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How to Grow Kale Indoors

by a Friendly Gardener
Kale in a box

Kale is a superfood and has a host of health benefits. It can be enjoyed in salads or smoothies and there are a ton of varieties to choose from. A lot of people grow this leafy green at home as it is simple and low effort.

Even if you don’t have a garden, you can grow kale at home because it is well suited to growing indoors too. Since kale is quite expensive otherwise, growing it at home is well worth the effort, especially if you eat it regularly.

Here’s everything you need to know about growing kale indoors:


How to Grow Kale Indoors from Seeds


Procure 2-3 kale seeds for as many plants as you want to grow. Let the seeds soak in water for about 6 hours.

Take a tray or container for planting the seeds and fill it with a quality potting mix. The container should be filled with soil to a depth of 3-4 inches. Spritz the soil with water to make it moist but don’t spray so much water that it becomes wet.

In every container that you have prepared, sprinkle 2 or 3 kale seeds. If you are using the same container for growing multiple plants, leave a gap of at least 4 inches between the seeds so that they have enough room to grow.

Keep spraying the seeds with water whenever necessary to keep them moist. You can also sow seeds at intervals of 2-3 weeks. This way, the plants will mature at different times instead of all at once.

The seeds don’t need sunlight yet, but keep them in a comfortably warm spot. They don’t have roots yet, so it is very important to ensure the soil stays moist.


How to Grow Kale Indoors from Cuttings

Kale leaf

Kale can also be grown from cuttings. To begin, cut off a piece of the plant from the topmost bud in the center. Always use a sterilized and sharp knife or scissors for cuttings. The piece should have both budding leaves and a leaf node.

If you want to encourage faster growth, you can dip the cutting in a rooting hormone. Next, fill a pot or container with compost and plant the cutting into the medium. Pat down the medium so that the cutting is standing upright.

In a few days, you can trim the foliage so that the plant uses its energy to develop a root system. Spray the medium with water at frequent intervals to make sure it doesn’t dry out. You should have a viable kale plant within a few weeks.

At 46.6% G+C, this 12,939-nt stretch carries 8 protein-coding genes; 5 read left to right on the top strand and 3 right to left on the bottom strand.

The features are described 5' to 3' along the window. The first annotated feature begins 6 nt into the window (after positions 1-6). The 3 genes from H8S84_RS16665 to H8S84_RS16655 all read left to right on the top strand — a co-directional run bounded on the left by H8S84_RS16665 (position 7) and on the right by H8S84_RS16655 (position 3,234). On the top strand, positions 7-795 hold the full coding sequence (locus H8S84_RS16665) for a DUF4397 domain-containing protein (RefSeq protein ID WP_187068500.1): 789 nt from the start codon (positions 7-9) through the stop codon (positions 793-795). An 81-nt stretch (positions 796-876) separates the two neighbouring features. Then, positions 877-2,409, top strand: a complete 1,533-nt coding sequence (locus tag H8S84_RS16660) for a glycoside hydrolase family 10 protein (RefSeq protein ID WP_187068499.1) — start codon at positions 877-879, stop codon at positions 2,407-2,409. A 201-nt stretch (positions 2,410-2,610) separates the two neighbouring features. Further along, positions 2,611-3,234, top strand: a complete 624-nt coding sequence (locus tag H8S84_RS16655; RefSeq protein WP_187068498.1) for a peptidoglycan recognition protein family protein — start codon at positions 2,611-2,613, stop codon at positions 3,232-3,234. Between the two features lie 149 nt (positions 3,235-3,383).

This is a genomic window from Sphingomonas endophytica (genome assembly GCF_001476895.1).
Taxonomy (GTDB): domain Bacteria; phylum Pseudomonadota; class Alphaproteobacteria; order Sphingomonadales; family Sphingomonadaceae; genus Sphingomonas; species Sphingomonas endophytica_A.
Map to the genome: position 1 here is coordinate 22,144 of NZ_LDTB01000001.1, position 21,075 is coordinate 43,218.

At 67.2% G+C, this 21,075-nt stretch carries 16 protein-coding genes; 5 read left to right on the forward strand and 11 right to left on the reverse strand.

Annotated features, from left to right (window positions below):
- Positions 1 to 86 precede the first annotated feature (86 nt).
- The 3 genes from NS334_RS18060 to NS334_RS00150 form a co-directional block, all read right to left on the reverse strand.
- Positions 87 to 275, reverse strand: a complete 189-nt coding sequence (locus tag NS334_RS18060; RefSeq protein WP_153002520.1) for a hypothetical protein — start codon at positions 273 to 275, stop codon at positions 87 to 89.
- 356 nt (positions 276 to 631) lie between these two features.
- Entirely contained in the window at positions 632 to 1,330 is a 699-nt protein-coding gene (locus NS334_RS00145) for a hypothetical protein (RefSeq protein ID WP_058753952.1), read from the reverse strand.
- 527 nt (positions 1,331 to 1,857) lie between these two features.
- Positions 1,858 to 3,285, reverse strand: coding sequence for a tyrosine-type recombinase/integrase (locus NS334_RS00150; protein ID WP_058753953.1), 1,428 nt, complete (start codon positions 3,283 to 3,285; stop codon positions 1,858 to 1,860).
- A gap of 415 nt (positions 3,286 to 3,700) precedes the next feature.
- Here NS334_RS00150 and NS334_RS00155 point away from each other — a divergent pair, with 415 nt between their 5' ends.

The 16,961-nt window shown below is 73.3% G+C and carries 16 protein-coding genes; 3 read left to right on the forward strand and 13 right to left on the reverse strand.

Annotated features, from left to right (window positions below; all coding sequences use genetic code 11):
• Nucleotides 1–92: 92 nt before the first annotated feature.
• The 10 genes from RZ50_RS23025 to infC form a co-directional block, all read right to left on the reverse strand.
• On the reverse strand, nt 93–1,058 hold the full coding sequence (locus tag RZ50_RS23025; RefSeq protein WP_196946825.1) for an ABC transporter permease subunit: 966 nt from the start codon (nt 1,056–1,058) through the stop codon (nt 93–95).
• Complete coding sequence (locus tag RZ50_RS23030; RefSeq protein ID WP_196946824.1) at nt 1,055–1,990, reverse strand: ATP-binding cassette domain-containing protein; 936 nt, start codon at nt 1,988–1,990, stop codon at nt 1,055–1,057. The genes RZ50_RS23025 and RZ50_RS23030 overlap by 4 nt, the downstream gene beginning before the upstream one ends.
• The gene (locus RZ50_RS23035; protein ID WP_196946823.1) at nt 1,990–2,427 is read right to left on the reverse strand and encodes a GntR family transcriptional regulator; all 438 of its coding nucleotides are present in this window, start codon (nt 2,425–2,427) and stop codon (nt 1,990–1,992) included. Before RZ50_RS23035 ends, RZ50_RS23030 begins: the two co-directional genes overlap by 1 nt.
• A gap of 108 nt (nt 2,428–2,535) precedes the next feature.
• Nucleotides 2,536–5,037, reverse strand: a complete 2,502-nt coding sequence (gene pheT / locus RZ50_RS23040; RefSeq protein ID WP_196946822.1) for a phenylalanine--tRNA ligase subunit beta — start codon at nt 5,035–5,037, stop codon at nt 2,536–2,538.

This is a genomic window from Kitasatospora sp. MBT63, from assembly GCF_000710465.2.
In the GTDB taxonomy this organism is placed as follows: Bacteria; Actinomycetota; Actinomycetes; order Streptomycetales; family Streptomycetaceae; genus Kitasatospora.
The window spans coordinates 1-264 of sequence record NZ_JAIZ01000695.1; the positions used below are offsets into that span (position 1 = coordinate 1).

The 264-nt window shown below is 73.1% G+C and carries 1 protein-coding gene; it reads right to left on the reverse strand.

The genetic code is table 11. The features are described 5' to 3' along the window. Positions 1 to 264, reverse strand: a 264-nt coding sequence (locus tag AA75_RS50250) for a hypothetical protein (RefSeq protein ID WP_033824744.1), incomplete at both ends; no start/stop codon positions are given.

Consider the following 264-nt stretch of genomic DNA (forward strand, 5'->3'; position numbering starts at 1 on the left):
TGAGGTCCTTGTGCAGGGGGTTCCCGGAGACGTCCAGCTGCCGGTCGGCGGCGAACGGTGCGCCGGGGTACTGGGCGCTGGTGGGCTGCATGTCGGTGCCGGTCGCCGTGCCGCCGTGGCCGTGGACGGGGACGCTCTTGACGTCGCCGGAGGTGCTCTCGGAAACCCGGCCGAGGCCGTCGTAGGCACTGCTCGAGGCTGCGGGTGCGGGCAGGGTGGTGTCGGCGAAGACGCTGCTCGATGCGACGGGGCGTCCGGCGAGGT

Transplanting Kale

Kale lettuce

Whether you grow kale from seeds or cuttings, transplanting them once they take root helps with their growth. Here’s how you can transplant your kale seedlings:

  • First, prepare a container that is at least 12 to 16 inches in width and measures about the same height.If you are transplanting multiple kale plants, you need a big enough container to be able to leave a 16 inches gap between every plant. The container should also have a drainage hole for each plant.
  • Get a quality potting mix and fill ¾th of the container.
  • Now remove your seedlings from the soil by digging around them. Be careful not to damage the root system when you remove them.
  • Make small holes in the new container for every seedling and put the seedlings into the holes.
  • Cover the roots with the soil and pat it down to make the seedling secure. Spray them with water frequently and don’t let the soil dry out.


Harvesting Kale

Kale in a bowl

When the plant is mature, you can harvest it for consumption. Identify the oldest leaves, they should be the ones in the outermost and lowest part of the plant.

Pick them off the base of the plant using your hands. Don’t use too much force or pull too hard; you might end up stressing out the roots of the plant. Don’t disturb the new leaves in the center.

You can harvest kale every week or as and when you need it in the kitchen.


Kale Plant Requirements

Here’s what you need to take care of while growing a kale plant indoors:



You need to remember to water the kale plant frequently because it can dry out very quickly. Keeping the soil moist also makes the leaves sweeter and crisp. Underwatered kale plants have bitter leaves.

The watering schedule will depend on the weather in your area, but just make sure that the soil is never dry and the plant will be fine.



Acidic soil suits a kale plant best. If the pH of the soil is between 6 and 7.5 and the soil has plenty of nitrogen, you can expect lush, healthy leaves.

For fertilizing, use balanced NPK fertilizers once the plant is mature. If you prefer going the organic route, you can consider compost, worm castings, or fish emulsion.

Apply fertilizers every 6 to 7 weeks. Since it is a small plant growing indoors, a small amount is enough, but don’t go overboard.


Light and Temperature

Kale plants need plenty of light but they don’t like high temperatures. Keep your kale plants in a spot where they can get 4 to 6 hours of sunlight every day. The morning or evening sun will suit it a lot better than the scorching afternoon sunlight.

If the temperature soars above 70 degrees F, move the plant to shade and ensure that it gets enough water. Low temperatures are perfectly fine. In fact, a frost or two will actually make the leaves taste sweeter.


Wrapping Up

Growing kale at home is not as complicated as you might think. Once the plant starts growing, all you need to do is water it frequently and apply fertilizer every couple of months. It can be harvested every couple of weeks.

Even if you live in a place where there isn’t much sunlight, you can use artificial plant-growing lights to make up for the lack of sunlight. Growing kale is truly accessible to all kinds of homes.

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